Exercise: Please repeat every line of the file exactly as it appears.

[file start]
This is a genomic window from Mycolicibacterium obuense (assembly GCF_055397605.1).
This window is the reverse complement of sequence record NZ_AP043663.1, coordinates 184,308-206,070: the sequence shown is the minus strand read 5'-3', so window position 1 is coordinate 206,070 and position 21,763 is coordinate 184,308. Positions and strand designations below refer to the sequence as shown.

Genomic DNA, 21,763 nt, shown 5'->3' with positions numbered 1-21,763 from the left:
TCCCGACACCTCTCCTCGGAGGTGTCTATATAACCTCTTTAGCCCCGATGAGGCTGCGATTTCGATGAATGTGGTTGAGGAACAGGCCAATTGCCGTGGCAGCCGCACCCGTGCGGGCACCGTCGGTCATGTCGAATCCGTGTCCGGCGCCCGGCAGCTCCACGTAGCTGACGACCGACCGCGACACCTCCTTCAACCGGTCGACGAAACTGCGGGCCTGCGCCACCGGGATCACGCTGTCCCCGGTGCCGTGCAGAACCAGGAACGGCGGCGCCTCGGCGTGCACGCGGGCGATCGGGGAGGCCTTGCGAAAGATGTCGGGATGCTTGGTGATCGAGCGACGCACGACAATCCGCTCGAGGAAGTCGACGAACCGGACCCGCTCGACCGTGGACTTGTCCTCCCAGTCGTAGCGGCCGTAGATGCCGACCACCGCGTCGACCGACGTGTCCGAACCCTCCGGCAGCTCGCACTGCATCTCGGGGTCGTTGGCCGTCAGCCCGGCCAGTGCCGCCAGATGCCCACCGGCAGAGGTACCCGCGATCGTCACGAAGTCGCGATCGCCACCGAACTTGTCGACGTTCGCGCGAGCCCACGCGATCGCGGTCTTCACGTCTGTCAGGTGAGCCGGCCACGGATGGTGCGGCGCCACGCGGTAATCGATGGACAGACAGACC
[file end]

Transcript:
This is a genomic window from Mycolicibacterium obuense (assembly GCF_055397605.1).
This window is the reverse complement of sequence record NZ_AP043663.1, coordinates 184,308-206,070: the sequence shown is the minus strand read 5'-3', so window position 1 is coordinate 206,070 and position 21,763 is coordinate 184,308. Positions and strand designations below refer to the sequence as shown.

Genomic DNA, 21,763 nt, shown 5'->3' with positions numbered 1-21,763 from the left:
TCCCGACACCTCTCCTCGGAGGTGTCTATATAACCTCTTTAGCCCCGATGAGGCTGCGATTTCGATGAATGTGGTTGAGGAACAGGCCAATTGCCGTGGCAGCCGCACCCGTGCGGGCACCGTCGGTCATGTCGAATCCGTGTCCGGCGCCCGGCAGCTCCACGTAGCTGACGACCGACCGCGACACCTCCTTCAACCGGTCGACGAAACTGCGGGCCTGCGCCACCGGGATCACGCTGTCCCCGGTGCCGTGCAGAACCAGGAACGGCGGCGCCTCGGCGTGCACGCGGGCGATCGGGGAGGCCTTGCGAAAGATGTCGGGATGCTTGGTGATCGAGCGACGCACGACAATCCGCTCGAGGAAGTCGACGAACCGGACCCGCTCGACCGTGGACTTGTCCTCCCAGTCGTAGCGGCCGTAGATGCCGACCACCGCGTCGACCGACGTGTCCGAACCCTCCGGCAGCTCGCACTGCATCTCGGGGTCGTTGGCCGTCAGCCCGGCCAGTGCCGCCAGATGCCCACCGGCAGAGGTACCCGCGATCGTCACGAAGTCGCGATCGCCACCGAACTTGTCGACGTTCGCGCGAGCCCACGCGATCGCGGTCTTCACGTCTGTCAGGTGAGCCGGCCACGGATGGTGCGGCGCCACGCGGTAATCGATGGACAGACAGACC